Buying shares of growing companies after they have fallen sharply can be a rewarding investment strategy, but it’s important to understand the key factors that allow a company to stage a comeback.
Roblox (NYSE: RBLX), RV (NYSE:RH)And Year (NASDAQ: ROKU) are all trading well above their highs, but three Motley Fool contributors believe these fallen growth stocks are ripe for the picking.
65 million users and growing
John Ballard (Roblox): Roblox is one of the most popular online entertainment platforms for kids and teens. The company’s quarterly revenue, which is generated from advertising, premium subscriptions and purchases of user-generated content and in-game currency, has nearly tripled over the past three years, but that hasn’t stopped the stock from plunging 80% from compared to its peak.
The culprit appears to be weak profitability. The company reported a loss of $282 million on $680 million in revenue in the second quarter. But there are a few reasons to think this could change the situation.
Roblox has a growing number of daily active users (DAUs). The company ended the second quarter with 65.5 million DAUs, up 25% from a year earlier. Content spending slowed in 2022 due to high inflation, but Roblox’s audience is starting to spend more money again and revenue rose 15% year over year in the quarter. There is no better antidote to poor profitability than growing sales.
Another reason to like the company’s prospects is that Roblox has a geographically diversified user base. In fact, the platform’s fastest growth is coming from overseas markets such as the Asia Pacific region, where revenue grew 30% year over year last quarter.
Roblox’s lack of earnings is a negative, but if you invest with a long-term view, this stock could be a big winner for you over the next decade. The company has a long road to growth. All investors need to do is look at the recent increase in the number of employees.
In the second quarter, Roblox increased its workforce by 26% year-over-year, from 1,900 employees to approximately 2,400. That speaks to the opportunities management sees in the near future in an environment where many other tech companies have laid off employees. This is a company with more momentum behind the scenes than the market gives it credit for.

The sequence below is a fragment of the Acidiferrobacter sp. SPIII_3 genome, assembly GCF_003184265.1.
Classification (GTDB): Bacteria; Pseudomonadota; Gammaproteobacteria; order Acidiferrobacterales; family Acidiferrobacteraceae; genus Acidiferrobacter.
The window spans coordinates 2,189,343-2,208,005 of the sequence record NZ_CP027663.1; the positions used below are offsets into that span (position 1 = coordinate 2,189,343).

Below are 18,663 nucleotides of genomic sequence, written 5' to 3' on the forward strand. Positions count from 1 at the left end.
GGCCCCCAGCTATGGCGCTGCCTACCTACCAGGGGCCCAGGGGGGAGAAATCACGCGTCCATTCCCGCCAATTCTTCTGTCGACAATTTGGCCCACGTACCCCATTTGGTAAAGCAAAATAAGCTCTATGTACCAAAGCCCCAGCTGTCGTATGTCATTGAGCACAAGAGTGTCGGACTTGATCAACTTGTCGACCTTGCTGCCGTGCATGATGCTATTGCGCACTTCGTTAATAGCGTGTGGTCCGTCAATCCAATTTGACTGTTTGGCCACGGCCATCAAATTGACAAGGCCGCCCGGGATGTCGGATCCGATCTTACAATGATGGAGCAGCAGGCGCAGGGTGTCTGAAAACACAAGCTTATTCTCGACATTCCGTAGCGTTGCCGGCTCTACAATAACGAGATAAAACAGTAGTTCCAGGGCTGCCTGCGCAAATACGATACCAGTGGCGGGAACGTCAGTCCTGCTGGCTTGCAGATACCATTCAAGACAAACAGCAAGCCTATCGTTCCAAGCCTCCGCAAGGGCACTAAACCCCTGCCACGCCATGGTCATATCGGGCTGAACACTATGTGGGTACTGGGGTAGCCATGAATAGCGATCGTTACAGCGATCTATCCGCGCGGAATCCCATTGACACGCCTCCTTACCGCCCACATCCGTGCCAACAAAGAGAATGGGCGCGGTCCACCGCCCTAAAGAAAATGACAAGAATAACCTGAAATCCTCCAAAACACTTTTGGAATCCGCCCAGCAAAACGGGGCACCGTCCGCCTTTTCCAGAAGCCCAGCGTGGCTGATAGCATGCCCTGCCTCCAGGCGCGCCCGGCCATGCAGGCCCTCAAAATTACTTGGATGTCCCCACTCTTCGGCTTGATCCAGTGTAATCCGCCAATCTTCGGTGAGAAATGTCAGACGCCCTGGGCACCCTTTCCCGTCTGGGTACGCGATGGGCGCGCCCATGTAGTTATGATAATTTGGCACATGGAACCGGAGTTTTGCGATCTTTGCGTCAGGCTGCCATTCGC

Still a winner in the long run
Jeremy Bowman (right): You only have to look at RH’s latest earnings report to know that things aren’t great for the luxury retailer right now. Sales and profits are down, and CEO Gary Friedman readily admits that the slowing housing market and higher mortgage rates have created challenges for the luxury home furnishings company formerly known as Restoration Hardware.
However, despite the short-term challenges in the home furnishings industry, RH still appears well positioned to benefit from a number of long-term trends. These include:
- A significant housing shortage in the US, estimated at 4 million homes. That gap will have to be narrowed, and homebuilders are already working on it. As the doors close, these new homes require new furnishings, supporting demand for RH’s products.
- American homes are growing larger due to consumer preferences and trends like remote work, which have also increased interest in second homes. Larger houses and more homes mean a greater demand for furniture.
- The Federal Reserve expects to lower the Federal Funds Rate to about 2.5% to 3% over the next two to three years. The decline in market interest rates influenced by the benchmark should help support a recovery in the housing market, which would be a boon for RH.